One of the main reasons many economists say Canada is in a “technical recession” and not a “real recession” is that jobs and wages somehow held up through the slowdown.
But those who argue Canadian consumers aren’t feeling the slowdown should see StatsCan’s latest numbers on job and wage growth. Four provinces have fewer jobs today than a year ago, and wage growth in Canada has fizzled, so that it is now barely above inflation.
Alberta, Manitoba, New Brunswick and Saskatchewan have all seen the number of non-farm jobs shrink over the past year, according to StatsCan’s latest survey of payroll employment, earnings and hours.
Only two of those provinces — Alberta and Saskatchewan — are oil exporters, suggesting the economic slowdown has spread, at least a little, from the oil patch to other parts of the economy.
Leading the job losses is Alberta, which has lost a net 13,100 jobs over the past year, or 0.6 per cent of the province’s total.
On the flipside are British Columbia and Ontario, the two job-growth leaders in Canada right now. B.C.’s job numbers have jumped by 2.3 per cent over the past year, while Ontario has seen job growth at 2 per cent.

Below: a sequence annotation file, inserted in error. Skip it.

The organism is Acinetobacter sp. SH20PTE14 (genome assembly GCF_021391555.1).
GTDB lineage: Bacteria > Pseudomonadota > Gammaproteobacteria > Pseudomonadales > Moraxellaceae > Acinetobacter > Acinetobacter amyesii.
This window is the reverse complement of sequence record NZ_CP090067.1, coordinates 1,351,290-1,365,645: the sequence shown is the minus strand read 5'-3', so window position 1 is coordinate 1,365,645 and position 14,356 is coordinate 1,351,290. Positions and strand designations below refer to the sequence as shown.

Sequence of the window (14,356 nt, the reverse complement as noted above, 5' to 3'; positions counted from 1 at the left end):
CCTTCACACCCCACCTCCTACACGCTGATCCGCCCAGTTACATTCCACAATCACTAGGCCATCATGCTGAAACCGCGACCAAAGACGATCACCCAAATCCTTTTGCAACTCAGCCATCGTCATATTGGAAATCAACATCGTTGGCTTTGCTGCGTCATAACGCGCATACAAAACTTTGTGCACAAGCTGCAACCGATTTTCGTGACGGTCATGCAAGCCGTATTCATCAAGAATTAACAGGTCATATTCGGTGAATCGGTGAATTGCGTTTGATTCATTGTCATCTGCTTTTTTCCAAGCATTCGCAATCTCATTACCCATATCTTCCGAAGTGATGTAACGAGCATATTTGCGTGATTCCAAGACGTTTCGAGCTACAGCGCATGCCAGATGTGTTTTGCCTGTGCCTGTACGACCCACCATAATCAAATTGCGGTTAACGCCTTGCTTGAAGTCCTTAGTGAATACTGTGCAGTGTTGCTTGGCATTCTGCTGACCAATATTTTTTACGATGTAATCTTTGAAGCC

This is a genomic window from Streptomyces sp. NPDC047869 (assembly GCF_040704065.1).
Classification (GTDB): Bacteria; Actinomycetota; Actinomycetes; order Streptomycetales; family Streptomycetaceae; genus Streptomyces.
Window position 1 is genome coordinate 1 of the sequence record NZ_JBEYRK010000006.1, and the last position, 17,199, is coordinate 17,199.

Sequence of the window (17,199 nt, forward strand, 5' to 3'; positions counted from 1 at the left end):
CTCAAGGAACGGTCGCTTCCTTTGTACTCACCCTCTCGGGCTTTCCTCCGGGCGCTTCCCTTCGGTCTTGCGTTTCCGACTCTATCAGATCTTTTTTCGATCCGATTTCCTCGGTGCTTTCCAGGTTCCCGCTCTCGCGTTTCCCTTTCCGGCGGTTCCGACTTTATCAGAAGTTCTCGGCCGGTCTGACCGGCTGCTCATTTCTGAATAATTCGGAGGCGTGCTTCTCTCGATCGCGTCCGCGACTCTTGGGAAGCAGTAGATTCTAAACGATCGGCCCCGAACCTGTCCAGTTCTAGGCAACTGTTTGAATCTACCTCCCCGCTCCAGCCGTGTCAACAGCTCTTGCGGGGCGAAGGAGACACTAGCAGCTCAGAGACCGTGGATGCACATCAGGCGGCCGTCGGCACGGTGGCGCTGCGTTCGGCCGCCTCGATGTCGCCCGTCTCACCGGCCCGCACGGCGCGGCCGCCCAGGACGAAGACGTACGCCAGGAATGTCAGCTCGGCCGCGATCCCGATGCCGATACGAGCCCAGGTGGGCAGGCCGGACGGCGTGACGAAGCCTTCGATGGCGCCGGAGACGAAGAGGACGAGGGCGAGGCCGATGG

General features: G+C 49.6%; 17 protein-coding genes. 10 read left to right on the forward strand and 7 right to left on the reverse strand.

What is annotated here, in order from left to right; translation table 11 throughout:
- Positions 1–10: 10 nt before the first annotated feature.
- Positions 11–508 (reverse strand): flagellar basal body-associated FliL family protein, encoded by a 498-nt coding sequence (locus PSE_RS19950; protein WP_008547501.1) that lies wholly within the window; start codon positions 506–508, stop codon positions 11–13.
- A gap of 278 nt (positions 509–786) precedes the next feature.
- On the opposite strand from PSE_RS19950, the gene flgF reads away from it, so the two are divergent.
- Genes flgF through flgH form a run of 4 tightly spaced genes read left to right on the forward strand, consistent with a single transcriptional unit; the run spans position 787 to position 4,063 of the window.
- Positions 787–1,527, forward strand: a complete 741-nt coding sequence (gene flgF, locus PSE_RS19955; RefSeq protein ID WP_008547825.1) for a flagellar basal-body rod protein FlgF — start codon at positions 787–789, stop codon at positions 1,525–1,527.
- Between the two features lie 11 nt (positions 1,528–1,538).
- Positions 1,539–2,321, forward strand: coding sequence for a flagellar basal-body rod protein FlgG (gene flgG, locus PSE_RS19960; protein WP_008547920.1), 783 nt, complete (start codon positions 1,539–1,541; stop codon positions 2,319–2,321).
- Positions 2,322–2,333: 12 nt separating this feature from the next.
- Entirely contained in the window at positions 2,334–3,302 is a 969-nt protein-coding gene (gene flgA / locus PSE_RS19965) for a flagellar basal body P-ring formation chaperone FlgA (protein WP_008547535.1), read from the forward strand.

StatsCan’s survey finds wage growth in Canada is slowing. It had been running at an annual rate of 3.1 per cent to start the year, but it has slowed virtually every month since then, and the July figures show wages growing at just 1.6 per cent.
That’s barely above the rate of inflation, which was at 1.3 per cent in July.
Strangely, Manitoba is leading the way on wage growth, despite losing jobs over the past year. And there’s one province where wages have fallen over the past year. No bonus points for guessing which one.